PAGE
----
( Part 1 of 2 – continue in August eScope) 

By: Akhilesh Gulati


It had been a while since the Executive Council talked about Structured Systematic Innovation with TRIZ.  Collectively they had agreed to move on to other areas of interest, what with the rapidly changing marketplace, new technologies and awareness of social responsibility.  In the meantime, though, members had been trying to incorporate different aspects of TRIZ.  Some had started exploring advanced concepts within TRIZ, expanding their knowledge and understanding.  Others had stuck to the basics; often consulting with Henrietta to help them clarify their understanding as they struggled with other problems.  Yet others had been talking to people in different industries.

After a hiatus of almost a year, the council members decided it was time to share some of their experiences and learning since then.  Mike, who had recently moved to an academic environment, said that he shared the council’s TRIZ stories with some faculty and research students at the Dept. of Applied Sciences.   At one of their speaker series they had people from the pharmaceutical, medical devices and the life sciences industry.  Mike remembered the pharmaceutical examples from their council meeting a year or so ago and shared it with Erika, one of the attendees.  Interestingly, Erika responded that her Applied Life Sciences group had been having a challenging time with some analysis and they tried to use TRIZ.  She said something about PCR application for the detection of mutations in DNA.

“You know,” Mike continued, “I am not a technical person and all talk of DNA goes well over my head.  But I was drawn to Erika because she mentioned the Contradiction matrix and how her team applied it to generate solutions to their PCR challenge.  My ears became really attuned to her when she referred to the Contradiction Matrix along with the 40 Inventive Principles as the simplest instrument of TRIZ toolkit.”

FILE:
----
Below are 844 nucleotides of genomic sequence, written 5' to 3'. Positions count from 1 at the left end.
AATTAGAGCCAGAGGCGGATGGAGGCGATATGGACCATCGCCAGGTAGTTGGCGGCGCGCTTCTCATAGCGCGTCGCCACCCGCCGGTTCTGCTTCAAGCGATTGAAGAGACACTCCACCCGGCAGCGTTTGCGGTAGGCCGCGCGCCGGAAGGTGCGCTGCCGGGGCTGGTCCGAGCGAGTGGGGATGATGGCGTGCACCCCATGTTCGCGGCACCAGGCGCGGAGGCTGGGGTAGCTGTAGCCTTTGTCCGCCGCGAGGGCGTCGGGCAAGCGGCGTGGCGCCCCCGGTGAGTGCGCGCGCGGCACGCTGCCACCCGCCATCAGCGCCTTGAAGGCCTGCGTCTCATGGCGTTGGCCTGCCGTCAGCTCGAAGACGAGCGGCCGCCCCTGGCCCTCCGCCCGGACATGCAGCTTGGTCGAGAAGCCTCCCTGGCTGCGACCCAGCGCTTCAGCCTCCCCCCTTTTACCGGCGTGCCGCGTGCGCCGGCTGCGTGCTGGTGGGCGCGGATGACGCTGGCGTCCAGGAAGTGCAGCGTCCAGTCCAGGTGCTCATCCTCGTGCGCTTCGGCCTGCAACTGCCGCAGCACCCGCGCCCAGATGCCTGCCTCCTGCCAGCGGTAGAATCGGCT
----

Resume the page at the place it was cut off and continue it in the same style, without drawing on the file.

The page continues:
Apparently she went on give him a quick synopsis of what they did, and all he could say was that he was impressed and invited her to share their application story with the group.  Mike had discussed this with the council’s facilitator, Belinda, and scheduled Erika to share the story, although in ‘layman’ terms, at least where the technical jargon was concerned.  With this, Mike introduced Erika to the council members and sat down.

Erika thanked Mike and the group for inviting her, happy to be sharing her experience.   She said, “Let me start by explaining PCR in layman terms.  PCR stands for Polymerase chain reaction.  It is a way to make many copies of a sequence of DNA.  We do this in a lab, using an enzyme called DNA polymerase.  We call this a chain reaction because the result of one cycle is used immediately for the next cycle. This allows exponential growth to happen.”

Josh, always the questioning and curious member of the council, always looking at the practical side of things, raised his hand with a question, “Why do we want to do that? Does this copying of DNA not create mutations that can be harmful?  Perhaps creating Frankenstein?”  There was a bit of a glee in his eyes as he said Frankenstein, lending a bit of levity to the session.

Erika smiled, “PCR has many uses in a biological or biochemical setting.  As you have all probably heard or read, DNA is unique for every living thing.  As experimenters we can often extract only small amounts of the DNA from a specimen.  Since these amounts are usually too little to be useful, scientists use PCR to make enough copies to start experimenting with.  For this reason, PCR is one of the most common techniques used in genetics labs around the world, making it useful in experiments on many things, including gene therapy, infectious diseases, and even forensics.  Now that might be of interest to those of you who watch the crime investigation shows on TV.  I certainly hope that we do not create Frankenstein with our lessons learned!”